| The Big Chill For Beer
by Rose E. Jordan
Hi Bob -
Well summer is upon us when nothing is better than a well chilled
beer. The problem is whenever I want to enjoy one there aren't any
in the fridge. So my mission over the past few years has been to
see how fast I could chill that wonderful can. I've learned a few
things mainly by trial and error - a lot of the ladder - along with doing
some research to the point where I now can do it fairly quickly. I
thought I'd pass along some tips to your readers. Here goes -
I have found that this is the most basic and practical way to cool
drinks, because virtually everyone has the materials to do it. The
process is simple-
1. Fill a container (something insulted like a cooler is best) with ice,
water, and lots of salt. You really can’t overdo it on the salt here, but
you can overdo it on ice. Make sure to add enough water to
surround the drinks, since that gives you the maximal surface area
to cool the beer inside.
2. Submerge your cans and/or bottles as much as possible. Make
sure that they aren’t packed too tightly, since you want the icy water
to flow around each container. If you've put the drinks in a cooler
with a top, close the top.
3. Wait. This should only take about five minutes.
4. That's it! Enjoy your chilled beer.
If you're like me you probably want to not only know that it works by
why it works. Well, plain water freezes at 32°F. Salt water can get
much colder than that and still remain a liquid. You might remember
this from your high school chemistry class—it's called "freezing point
depression," and it happens because dissolving salt in water lowers
the liquid's freezing point. Table salt breaks down into sodium and
chloride ions, which physically interfere with water molecules’ ability
to form the crystalline structure we call ice. This means the solution
has to be colder than normal in order to freeze. Incidentally, salt in
water will also raise the boiling point, leading to the old wives' tale
that you shouldn't add salt to water if you're trying to boil it. While it's
technically true, the amount of salt you add when cooking won't raise
the boiling point by any substantial amount, so salt away.
If you put your beer in an ice-water bath, it will cool the beer fairly
effectively because liquid conducts heat well: The icy water pulls
heat from the beer; the beers gets cooler. But no matter how much
ice you add to a standard water bath, it will only ever reach
temperatures just above 32°F. If it got any colder than that, you’d
just end up with more ice. Even if you keep your ice at 0°F, the
standard temperature for freezers, once it melts into ice water, the
liquid won't get any colder than that 32°F sticking point.
So what happens when you add salt to the bath? Because salt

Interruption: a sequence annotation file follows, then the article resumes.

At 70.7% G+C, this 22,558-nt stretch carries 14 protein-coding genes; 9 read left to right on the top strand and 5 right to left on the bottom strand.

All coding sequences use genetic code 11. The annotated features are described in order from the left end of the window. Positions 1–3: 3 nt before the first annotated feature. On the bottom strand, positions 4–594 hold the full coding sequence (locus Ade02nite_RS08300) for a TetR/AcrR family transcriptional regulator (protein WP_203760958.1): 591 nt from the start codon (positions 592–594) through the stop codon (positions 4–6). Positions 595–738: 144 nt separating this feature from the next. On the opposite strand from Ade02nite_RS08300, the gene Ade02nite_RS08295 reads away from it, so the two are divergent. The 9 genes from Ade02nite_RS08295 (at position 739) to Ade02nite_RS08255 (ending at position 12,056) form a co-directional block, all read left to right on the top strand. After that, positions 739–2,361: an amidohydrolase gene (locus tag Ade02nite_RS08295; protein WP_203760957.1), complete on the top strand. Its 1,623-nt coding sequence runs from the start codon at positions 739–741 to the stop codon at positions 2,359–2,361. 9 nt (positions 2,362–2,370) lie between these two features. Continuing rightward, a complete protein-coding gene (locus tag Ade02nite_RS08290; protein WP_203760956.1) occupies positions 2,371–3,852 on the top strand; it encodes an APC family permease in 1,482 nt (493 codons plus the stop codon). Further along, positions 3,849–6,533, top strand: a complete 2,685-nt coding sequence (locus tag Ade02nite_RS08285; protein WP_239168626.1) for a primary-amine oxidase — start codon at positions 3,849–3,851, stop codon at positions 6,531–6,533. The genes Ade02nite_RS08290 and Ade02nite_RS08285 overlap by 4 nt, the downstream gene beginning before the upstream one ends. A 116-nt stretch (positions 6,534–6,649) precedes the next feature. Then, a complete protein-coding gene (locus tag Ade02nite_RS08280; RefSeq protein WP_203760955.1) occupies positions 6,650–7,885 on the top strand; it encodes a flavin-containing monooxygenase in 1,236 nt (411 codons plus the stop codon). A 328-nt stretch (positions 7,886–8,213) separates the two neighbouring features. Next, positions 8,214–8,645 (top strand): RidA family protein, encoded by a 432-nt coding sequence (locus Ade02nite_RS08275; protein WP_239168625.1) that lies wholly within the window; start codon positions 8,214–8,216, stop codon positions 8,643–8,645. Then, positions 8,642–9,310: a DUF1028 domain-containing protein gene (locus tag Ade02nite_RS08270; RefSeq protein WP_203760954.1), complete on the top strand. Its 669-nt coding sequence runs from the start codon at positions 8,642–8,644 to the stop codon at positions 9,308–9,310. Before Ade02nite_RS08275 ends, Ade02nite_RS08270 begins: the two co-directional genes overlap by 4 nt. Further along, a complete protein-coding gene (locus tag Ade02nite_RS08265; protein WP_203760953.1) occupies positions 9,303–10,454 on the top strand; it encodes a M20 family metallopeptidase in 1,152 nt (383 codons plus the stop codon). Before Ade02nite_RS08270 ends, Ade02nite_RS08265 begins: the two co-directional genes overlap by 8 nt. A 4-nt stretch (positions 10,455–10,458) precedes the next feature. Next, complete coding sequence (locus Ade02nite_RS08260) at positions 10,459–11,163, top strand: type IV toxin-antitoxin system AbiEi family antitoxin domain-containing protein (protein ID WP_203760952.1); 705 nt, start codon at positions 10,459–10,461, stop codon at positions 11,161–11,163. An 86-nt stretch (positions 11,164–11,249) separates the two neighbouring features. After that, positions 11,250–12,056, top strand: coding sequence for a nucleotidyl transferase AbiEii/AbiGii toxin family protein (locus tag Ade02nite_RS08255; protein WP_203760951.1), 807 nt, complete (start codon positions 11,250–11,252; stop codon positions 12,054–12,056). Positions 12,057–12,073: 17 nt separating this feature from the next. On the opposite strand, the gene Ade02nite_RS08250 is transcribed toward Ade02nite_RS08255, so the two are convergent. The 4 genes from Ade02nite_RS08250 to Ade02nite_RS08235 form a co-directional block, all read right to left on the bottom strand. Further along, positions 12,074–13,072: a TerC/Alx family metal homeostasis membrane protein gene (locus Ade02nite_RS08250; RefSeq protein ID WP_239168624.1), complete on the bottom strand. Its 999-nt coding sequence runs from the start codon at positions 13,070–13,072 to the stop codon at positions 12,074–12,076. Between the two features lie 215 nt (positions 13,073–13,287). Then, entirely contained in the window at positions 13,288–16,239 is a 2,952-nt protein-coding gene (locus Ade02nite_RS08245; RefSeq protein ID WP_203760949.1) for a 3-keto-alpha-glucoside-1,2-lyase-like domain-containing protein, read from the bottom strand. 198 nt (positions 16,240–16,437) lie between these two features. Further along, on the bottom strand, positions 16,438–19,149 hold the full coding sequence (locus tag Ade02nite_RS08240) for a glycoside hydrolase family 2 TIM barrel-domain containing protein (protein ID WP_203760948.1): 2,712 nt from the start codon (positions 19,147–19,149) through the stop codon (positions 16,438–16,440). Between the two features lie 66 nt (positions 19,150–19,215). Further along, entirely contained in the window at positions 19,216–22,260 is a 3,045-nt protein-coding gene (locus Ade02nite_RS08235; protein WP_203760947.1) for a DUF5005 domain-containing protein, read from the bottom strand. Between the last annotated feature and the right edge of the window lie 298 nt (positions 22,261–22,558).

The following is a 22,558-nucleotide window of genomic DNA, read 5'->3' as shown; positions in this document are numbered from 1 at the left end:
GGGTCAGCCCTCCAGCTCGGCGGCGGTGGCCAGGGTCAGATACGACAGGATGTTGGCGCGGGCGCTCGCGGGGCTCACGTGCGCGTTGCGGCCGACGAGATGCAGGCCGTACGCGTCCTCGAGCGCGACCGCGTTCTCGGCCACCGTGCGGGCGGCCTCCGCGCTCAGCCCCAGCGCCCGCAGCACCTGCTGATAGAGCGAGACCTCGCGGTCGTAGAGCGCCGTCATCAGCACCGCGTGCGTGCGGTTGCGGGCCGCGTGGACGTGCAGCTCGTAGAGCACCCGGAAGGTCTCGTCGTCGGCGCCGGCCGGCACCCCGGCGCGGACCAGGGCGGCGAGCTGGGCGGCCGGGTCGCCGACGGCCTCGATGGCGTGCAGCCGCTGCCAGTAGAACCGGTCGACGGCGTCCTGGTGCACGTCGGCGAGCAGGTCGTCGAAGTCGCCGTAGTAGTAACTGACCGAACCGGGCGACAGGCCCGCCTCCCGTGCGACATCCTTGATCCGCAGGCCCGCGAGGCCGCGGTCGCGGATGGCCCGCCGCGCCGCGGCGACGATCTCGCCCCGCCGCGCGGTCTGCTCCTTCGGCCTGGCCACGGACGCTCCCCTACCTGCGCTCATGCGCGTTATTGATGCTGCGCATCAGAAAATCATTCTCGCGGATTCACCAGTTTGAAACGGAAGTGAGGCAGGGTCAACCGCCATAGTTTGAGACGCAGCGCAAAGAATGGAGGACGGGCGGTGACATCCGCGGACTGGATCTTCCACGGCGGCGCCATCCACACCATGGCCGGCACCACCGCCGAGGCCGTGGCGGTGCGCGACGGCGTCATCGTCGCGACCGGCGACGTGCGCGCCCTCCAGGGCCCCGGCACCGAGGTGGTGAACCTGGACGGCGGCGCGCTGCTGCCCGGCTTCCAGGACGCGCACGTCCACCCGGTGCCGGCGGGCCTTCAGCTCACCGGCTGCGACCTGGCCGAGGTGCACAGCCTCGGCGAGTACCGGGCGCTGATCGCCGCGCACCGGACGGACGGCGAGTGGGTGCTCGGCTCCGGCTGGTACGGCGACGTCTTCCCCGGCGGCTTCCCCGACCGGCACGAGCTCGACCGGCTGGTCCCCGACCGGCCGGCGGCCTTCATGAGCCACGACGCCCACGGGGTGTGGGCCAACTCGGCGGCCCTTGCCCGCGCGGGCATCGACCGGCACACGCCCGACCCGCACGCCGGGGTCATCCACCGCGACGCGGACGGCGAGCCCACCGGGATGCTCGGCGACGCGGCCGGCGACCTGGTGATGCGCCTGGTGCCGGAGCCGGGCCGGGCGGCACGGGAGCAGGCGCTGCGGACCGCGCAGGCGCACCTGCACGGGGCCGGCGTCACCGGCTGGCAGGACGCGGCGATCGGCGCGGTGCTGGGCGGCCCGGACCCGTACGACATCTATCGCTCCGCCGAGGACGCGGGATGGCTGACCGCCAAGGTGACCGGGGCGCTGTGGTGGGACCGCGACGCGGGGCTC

lowers the melting point of water, if you add salt to ice, the ice will
melt. You might assume that, because the ice is melting faster, the
salt has somehow heated up the ice faster than normal. But that’s
not what’s happening—the salt isn’t raising the temperature of the
ice; it’s converting ice into salt water of the same temperature.
Salty ice water can get much colder than regular water, though.
While salty 0°F ice will still melt, its temperature won't increase to
32°F like it would in regular water. Instead, the salt will turn it into 0°
F water. Combined with the rest of the water in the bath, you
suddenly have a watery, salty slurry that’s well below 32°F. And
because the water bath is colder, your beer will chill faster.
In case five minutes is too long to wait, there is one more thing you
can do to speed the cooling process along: Spin it! Water is already
a great heat conductor, but it still takes time for heat to transfer from
the beverage inside the bottle or can to the bath outside it. Inside
the container, the beer along the edges will be slightly colder than
the fluid at the center. Likewise, on the outside of the container, the
water closest to the beverage will be slightly warmer. You can
alleviate some of that unevenness by spinning the bottles (gently, so
as not to shake them up). This will speed up the heat redistribution
from beer to water.
So there you have it, Bob. Hope you might use my article Bob. I
think a lot of your readers will benefit from it.
Many thanks Rose for sending such a timely article. The weather
around here is getting hot and your tips will be most useful Great job!
Please write again.
I'd like to invite everyone to send me their own columns about
anything related to beer in any way just as Ellie did. I select
the best and publish them here. So join in and get writing!
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